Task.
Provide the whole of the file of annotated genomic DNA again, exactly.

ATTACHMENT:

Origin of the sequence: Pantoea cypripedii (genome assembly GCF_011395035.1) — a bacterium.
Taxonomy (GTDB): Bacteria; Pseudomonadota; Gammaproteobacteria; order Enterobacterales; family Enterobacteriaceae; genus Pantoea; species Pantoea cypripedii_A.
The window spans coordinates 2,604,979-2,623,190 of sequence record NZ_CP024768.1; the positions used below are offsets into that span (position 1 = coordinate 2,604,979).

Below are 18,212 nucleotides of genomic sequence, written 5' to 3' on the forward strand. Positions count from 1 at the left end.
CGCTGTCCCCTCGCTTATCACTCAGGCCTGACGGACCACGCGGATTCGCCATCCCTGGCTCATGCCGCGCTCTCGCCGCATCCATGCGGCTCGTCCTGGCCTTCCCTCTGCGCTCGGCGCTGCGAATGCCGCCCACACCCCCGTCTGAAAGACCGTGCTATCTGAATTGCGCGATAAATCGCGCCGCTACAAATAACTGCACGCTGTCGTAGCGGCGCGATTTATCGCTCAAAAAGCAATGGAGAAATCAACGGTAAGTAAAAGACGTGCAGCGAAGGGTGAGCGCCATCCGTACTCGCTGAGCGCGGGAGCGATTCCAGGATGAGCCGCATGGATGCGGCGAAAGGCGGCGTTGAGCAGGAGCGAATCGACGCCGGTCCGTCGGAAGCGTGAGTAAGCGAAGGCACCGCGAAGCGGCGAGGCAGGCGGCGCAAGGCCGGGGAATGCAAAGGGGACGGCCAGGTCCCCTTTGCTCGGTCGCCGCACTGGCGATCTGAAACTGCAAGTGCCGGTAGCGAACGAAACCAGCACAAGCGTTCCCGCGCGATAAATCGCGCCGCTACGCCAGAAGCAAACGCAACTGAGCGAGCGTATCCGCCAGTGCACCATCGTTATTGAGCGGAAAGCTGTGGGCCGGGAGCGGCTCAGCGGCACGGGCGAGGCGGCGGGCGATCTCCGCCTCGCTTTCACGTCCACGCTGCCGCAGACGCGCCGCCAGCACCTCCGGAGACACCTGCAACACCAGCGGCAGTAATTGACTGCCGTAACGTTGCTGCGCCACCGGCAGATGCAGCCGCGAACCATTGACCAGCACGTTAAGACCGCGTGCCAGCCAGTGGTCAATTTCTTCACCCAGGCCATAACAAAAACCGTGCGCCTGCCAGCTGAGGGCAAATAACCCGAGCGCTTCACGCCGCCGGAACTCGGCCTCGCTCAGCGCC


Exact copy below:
Origin of the sequence: Pantoea cypripedii (genome assembly GCF_011395035.1) — a bacterium.
Taxonomy (GTDB): Bacteria; Pseudomonadota; Gammaproteobacteria; order Enterobacterales; family Enterobacteriaceae; genus Pantoea; species Pantoea cypripedii_A.
The window spans coordinates 2,604,979-2,623,190 of sequence record NZ_CP024768.1; the positions used below are offsets into that span (position 1 = coordinate 2,604,979).

Below are 18,212 nucleotides of genomic sequence, written 5' to 3' on the forward strand. Positions count from 1 at the left end.
CGCTGTCCCCTCGCTTATCACTCAGGCCTGACGGACCACGCGGATTCGCCATCCCTGGCTCATGCCGCGCTCTCGCCGCATCCATGCGGCTCGTCCTGGCCTTCCCTCTGCGCTCGGCGCTGCGAATGCCGCCCACACCCCCGTCTGAAAGACCGTGCTATCTGAATTGCGCGATAAATCGCGCCGCTACAAATAACTGCACGCTGTCGTAGCGGCGCGATTTATCGCTCAAAAAGCAATGGAGAAATCAACGGTAAGTAAAAGACGTGCAGCGAAGGGTGAGCGCCATCCGTACTCGCTGAGCGCGGGAGCGATTCCAGGATGAGCCGCATGGATGCGGCGAAAGGCGGCGTTGAGCAGGAGCGAATCGACGCCGGTCCGTCGGAAGCGTGAGTAAGCGAAGGCACCGCGAAGCGGCGAGGCAGGCGGCGCAAGGCCGGGGAATGCAAAGGGGACGGCCAGGTCCCCTTTGCTCGGTCGCCGCACTGGCGATCTGAAACTGCAAGTGCCGGTAGCGAACGAAACCAGCACAAGCGTTCCCGCGCGATAAATCGCGCCGCTACGCCAGAAGCAAACGCAACTGAGCGAGCGTATCCGCCAGTGCACCATCGTTATTGAGCGGAAAGCTGTGGGCCGGGAGCGGCTCAGCGGCACGGGCGAGGCGGCGGGCGATCTCCGCCTCGCTTTCACGTCCACGCTGCCGCAGACGCGCCGCCAGCACCTCCGGAGACACCTGCAACACCAGCGGCAGTAATTGACTGCCGTAACGTTGCTGCGCCACCGGCAGATGCAGCCGCGAACCATTGACCAGCACGTTAAGACCGCGTGCCAGCCAGTGGTCAATTTCTTCACCCAGGCCATAACAAAAACCGTGCGCCTGCCAGCTGAGGGCAAATAACCCGAGCGCTTCACGCCGCCGGAACTCGGCCTCGCTCAGCGCC